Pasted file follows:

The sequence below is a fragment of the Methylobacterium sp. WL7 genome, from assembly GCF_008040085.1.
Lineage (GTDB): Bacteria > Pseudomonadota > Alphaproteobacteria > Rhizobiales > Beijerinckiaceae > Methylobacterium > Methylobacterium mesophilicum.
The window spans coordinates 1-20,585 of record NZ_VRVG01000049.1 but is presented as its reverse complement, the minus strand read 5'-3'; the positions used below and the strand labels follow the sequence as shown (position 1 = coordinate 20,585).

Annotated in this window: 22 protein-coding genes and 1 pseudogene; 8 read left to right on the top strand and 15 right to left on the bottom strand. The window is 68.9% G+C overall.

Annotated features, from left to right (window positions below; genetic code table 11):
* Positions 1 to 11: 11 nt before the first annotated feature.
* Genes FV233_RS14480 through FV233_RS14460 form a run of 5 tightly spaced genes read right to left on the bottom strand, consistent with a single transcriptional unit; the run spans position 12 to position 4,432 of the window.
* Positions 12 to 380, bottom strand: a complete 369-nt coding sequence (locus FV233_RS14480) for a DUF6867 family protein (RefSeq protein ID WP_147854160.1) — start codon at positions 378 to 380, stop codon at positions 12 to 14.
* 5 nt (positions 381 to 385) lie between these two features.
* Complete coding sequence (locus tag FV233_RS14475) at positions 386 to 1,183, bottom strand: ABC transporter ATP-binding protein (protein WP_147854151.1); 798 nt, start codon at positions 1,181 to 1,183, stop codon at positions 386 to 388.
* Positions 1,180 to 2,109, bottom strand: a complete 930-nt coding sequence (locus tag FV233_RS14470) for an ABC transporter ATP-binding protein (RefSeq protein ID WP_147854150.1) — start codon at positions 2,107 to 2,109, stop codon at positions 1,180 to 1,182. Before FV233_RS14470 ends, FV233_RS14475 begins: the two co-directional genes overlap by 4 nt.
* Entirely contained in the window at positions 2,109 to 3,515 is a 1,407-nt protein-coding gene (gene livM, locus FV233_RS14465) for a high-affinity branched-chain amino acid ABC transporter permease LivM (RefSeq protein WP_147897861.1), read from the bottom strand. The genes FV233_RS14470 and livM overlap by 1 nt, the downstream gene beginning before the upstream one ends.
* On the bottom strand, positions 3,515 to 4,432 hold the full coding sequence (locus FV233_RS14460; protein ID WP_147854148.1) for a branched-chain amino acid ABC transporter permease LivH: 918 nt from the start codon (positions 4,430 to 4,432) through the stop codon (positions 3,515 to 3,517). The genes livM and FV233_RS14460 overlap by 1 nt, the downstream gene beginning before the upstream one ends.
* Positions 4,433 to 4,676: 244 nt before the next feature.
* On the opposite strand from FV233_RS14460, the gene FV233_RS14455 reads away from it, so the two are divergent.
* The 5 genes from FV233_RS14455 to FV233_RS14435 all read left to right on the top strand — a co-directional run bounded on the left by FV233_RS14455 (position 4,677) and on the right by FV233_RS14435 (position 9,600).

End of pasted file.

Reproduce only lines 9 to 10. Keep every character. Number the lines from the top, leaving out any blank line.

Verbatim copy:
* 5 nt (positions 381 to 385) lie between these two features.
* Complete coding sequence (locus tag FV233_RS14475) at positions 386 to 1,183, bottom strand: ABC transporter ATP-binding protein (protein WP_147854151.1); 798 nt, start codon at positions 1,181 to 1,183, stop codon at positions 386 to 388.